Career development

A newly qualified optometrist will earn around £25,000 – although this will vary from region to region. There are exciting opportunities for those working in high street optometrists who may wish to manage a branch of a national chain, or even own their own practice. There are excellent career paths for those working in clinical roles or in research in the public or private sector. You may decide that you want to specialise in a certain area such as contact lens practice or move into the academic world, perhaps as a tutor or lecturer.

Download the College of Optometrists Look to the future – careers in optometry

All registered optometrists are required to keep their knowledge and skills up to date by obtaining a set number of CET (continuing education and training) points each year by reading papers, interacting with others and attending workshops and presentations.

The Association of Optometrists undertooks a survey of recruitment, retention and career aspirations of the optometry workforce.

Headline findings from the survey include:

  • Like other health professions, optometry is becoming more female and more Asian
  • The workforce values flexibility. Over a quarter of respondents work solely as locums, and flexible working is the most important motive for this
  • While support, equipment and good training are key things that attract young optometrists, established optometrists rate culture and values highly, along with flexibility and convenience
  • The majority of respondents intend to stay in the profession for at least five years/until they retire
  • Around a quarter of respondents are interested in running a business. 16% want to be independent business owners, 7% want to be JVPs/franchisees and 2% employed managers
  • Just under a quarter of employers/managers reported that they had an optometrist vacancy
  • Employers reported some successful recruitment techniques, but the survey evidence that many optometrists either can’t or don’t want to move location, confirms the concerns of many employers who struggle to find suitable candidates for optometry roles

Download Optometrists’ Futures Survey Report

Independent Prescribing enables optometrists to clinically assess a patient, establish a diagnosis, determine the clinical management required and prescribe where necessary.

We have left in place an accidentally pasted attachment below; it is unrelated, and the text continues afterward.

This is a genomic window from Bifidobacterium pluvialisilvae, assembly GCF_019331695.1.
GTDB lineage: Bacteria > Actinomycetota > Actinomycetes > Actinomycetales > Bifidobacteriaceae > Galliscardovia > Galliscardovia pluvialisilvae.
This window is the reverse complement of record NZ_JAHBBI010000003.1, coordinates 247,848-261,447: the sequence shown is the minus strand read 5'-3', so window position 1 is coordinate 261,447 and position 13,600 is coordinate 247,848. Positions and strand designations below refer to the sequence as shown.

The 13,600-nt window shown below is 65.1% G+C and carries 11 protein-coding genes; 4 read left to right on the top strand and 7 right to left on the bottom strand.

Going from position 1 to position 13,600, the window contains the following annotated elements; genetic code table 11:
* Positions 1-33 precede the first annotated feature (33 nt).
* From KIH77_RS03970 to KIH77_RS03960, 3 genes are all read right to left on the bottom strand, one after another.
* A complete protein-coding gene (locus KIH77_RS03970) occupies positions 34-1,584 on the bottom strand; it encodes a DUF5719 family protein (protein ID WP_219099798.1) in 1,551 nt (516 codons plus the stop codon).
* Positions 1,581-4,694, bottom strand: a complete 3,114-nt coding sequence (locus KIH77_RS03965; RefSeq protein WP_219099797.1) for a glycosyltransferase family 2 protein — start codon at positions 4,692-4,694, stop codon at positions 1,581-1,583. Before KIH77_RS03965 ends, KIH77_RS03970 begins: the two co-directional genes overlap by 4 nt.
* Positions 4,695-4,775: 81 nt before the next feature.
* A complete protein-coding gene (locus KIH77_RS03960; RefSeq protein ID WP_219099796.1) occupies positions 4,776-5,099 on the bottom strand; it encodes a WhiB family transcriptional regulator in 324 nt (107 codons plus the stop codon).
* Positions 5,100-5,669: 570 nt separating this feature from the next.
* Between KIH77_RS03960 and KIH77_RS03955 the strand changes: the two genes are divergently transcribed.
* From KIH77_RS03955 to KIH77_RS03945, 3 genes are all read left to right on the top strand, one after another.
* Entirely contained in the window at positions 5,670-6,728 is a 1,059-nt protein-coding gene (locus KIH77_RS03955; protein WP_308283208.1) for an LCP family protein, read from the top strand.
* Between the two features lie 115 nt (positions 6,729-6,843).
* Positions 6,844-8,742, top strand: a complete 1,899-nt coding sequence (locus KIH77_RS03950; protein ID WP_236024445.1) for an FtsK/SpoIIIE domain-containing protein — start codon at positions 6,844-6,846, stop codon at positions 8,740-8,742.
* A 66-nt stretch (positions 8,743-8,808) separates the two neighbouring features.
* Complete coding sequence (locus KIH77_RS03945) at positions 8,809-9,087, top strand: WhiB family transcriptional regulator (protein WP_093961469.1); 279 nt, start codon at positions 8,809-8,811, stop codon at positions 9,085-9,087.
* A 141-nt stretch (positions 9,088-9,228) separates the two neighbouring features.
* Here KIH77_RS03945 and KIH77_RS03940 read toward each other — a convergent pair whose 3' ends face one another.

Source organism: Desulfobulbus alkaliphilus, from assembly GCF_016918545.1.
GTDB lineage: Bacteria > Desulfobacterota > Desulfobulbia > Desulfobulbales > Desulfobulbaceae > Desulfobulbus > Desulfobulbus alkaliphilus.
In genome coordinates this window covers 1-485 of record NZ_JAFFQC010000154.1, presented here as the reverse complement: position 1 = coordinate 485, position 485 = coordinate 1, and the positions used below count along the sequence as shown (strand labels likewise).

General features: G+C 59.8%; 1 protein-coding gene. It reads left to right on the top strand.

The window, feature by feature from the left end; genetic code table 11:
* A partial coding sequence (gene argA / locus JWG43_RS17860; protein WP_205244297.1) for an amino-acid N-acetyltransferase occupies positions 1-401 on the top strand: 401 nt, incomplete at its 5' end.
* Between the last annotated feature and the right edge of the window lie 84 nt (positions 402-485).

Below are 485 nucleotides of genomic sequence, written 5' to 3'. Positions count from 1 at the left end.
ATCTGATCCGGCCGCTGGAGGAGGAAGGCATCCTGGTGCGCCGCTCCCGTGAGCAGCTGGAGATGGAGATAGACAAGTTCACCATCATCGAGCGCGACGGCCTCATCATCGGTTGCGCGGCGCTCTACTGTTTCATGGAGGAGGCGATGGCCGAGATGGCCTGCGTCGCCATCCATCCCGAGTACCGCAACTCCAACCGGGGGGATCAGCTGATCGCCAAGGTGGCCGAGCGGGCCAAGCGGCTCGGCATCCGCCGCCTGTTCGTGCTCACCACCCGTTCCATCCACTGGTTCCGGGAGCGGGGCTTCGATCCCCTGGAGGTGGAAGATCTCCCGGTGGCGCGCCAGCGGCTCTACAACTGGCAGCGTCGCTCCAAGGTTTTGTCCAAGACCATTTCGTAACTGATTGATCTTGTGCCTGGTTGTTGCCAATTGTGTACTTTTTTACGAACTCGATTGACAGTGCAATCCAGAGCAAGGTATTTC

Once qualified you may prescribe any licensed medicine (except for controlled drugs or medicines for parenteral (injected) administration) for conditions affecting the eye, and the tissues surrounding the eye, within your recognised area of expertise and competence.

You will be able to prescribe privately and, where suitable arrangements have been made, write an NHS prescription.

To qualify in Independent Prescribing you must:

  • be a registered optometrist
  • have been practising in the UK and registered with the GOC for two full years before beginning the clinical placement
  • train in competencies which focus on the consultation, prescribing effectively and prescribing in context.

Regulations around the Independent Prescribing qualification as a whole are detailed in the General Optical Council Independent Prescribing Handbook.

There are currently five universities offering courses in Independent Prescribing. Contact them directly to find out more.

Aston University
Independent Prescribing course for optometrists 
For more information, contact or visit

City University of London
Independent Prescribing for optometrists
For more information, contact Michelle Hennelly at or visit

Cardiff University
Independent Prescribing for optometrists
For more information, contact or visit

Glasgow Caledonian University
Independent Prescribing for optometrists
For more information, contact or visit

University of Hertfordshire
Independent Prescribing for optometrists
For more information, contact Colin Davidson at or visit

Ulster University
Independent Prescribing course for optometrists
For more information, contact Julie McClelland at or visit;